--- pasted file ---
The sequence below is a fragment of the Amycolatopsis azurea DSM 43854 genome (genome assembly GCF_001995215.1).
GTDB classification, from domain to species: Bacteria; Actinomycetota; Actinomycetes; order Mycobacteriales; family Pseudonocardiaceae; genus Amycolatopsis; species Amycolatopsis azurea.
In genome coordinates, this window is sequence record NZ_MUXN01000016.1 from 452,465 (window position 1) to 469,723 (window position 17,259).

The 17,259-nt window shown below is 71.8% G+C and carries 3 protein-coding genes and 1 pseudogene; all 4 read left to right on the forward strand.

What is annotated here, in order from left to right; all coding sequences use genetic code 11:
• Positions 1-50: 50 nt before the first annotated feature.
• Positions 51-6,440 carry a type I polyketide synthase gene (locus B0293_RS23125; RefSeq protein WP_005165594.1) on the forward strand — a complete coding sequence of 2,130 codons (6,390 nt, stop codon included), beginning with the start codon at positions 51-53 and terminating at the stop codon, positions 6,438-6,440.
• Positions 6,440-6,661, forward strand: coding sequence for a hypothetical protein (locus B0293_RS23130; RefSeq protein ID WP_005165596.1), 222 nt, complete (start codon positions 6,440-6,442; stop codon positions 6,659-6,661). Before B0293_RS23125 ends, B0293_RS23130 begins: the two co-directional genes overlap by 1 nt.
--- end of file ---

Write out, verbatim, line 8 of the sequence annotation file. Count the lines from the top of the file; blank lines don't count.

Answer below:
• Positions 6,440-6,661, forward strand: coding sequence for a hypothetical protein (locus B0293_RS23130; RefSeq protein ID WP_005165596.1), 222 nt, complete (start codon positions 6,440-6,442; stop codon positions 6,659-6,661). Before B0293_RS23125 ends, B0293_RS23130 begins: the two co-directional genes overlap by 1 nt.